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Brexit negotiations not ready for next stage yet - EU's Tusk
September 26, 2017 / 1:26 PM / 3 months ago

Brexit negotiations not ready for next stage yet - EU's Tusk

LONDON (Reuters) - Sufficient progress has not yet been made in Brexit talks to allow negotiations to move to the next phase of discussing the future relationship including trade, European Council President Donald Tusk said on Tuesday.

Donald Tusk, President of the European Council, speaks to journalists outside 10 Downing Street after meeting Britain's Prime Minister Theresa May, in London, September 26, 2017. REUTERS/Hannah McKay

After a meeting in Downing Street with British Prime Minister Theresa May, Tusk said he welcomed a new constructive and realistic tone from the government, adding that “this shows that the philosophy of having a cake and eating it is finally coming at an end - at least I hope so.”

He added: “We will discuss our future relations with the UK once there is so-called sufficient progress. The sides are working and we work hard at it. But if you ask me... I would say there’s no sufficient progress yet, but we will work on it.”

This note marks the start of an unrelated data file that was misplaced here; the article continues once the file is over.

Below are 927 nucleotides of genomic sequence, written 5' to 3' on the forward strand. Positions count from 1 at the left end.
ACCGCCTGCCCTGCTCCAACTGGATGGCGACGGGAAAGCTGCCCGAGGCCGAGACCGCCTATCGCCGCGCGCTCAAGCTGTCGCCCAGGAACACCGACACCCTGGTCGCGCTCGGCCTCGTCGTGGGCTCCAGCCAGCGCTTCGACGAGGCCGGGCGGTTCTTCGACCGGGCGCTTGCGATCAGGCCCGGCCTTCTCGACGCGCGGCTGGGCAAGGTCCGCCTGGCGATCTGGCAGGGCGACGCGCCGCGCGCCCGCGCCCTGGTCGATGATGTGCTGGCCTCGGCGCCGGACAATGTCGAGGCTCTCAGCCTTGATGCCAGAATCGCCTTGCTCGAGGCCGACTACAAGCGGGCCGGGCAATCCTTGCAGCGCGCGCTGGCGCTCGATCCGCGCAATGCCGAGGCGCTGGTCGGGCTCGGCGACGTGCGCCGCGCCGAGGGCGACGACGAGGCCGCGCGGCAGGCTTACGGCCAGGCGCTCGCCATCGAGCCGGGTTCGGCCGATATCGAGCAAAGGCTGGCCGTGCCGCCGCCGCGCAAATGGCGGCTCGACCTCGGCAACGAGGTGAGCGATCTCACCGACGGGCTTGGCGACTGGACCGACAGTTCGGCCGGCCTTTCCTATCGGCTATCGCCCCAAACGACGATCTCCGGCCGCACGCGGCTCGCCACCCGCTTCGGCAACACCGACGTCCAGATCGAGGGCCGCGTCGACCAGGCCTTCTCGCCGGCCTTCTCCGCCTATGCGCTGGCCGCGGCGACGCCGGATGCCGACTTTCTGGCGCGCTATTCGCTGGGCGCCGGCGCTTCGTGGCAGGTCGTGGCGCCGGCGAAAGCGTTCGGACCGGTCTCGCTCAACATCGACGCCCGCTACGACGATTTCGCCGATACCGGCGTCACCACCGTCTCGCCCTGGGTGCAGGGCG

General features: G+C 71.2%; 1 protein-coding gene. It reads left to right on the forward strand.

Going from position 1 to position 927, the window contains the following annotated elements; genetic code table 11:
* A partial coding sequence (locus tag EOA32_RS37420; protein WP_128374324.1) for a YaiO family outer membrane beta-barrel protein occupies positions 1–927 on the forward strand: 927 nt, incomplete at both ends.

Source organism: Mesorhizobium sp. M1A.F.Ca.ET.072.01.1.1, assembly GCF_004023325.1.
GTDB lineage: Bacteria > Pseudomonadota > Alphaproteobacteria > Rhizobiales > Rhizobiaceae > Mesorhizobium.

Britain wants to move divorce talks on from settling budget commitments with the bloc and issues such as the future status of EU citizens living in the UK to discussions about future trade relations.

Donald Tusk, President of the European Council, leaves 10 Downing Street after meeting Britain's Prime Minister Theresa May, in London, September 26, 2017. REUTERS/Hannah McKay

May, who hoped to give the negotiations a shot in the arm with a speech in Florence last week, signalled that from her perspective, it was now up to the EU side to bring something new to the table.

“At the end of the meeting (with Tusk), the PM said her Florence speech had been intended to create momentum in the ongoing talks,” her Downing Street office said in a statement.

”She said it was important for EU negotiators to now respond in the same spirit,” it added.

May earlier told Tusk that Britain and EU could make Brexit a success if the two sides were creative.

“By being creative in the ways we approach these issues, we can find solutions that work both for the remaining (EU) 27 but also for the UK and maintain that cooperation and partnership between the UK and the EU,” May said.

Reporting by Kate Holton, Alistair Smout and Estelle Shirbon; editing by Stephen Addison

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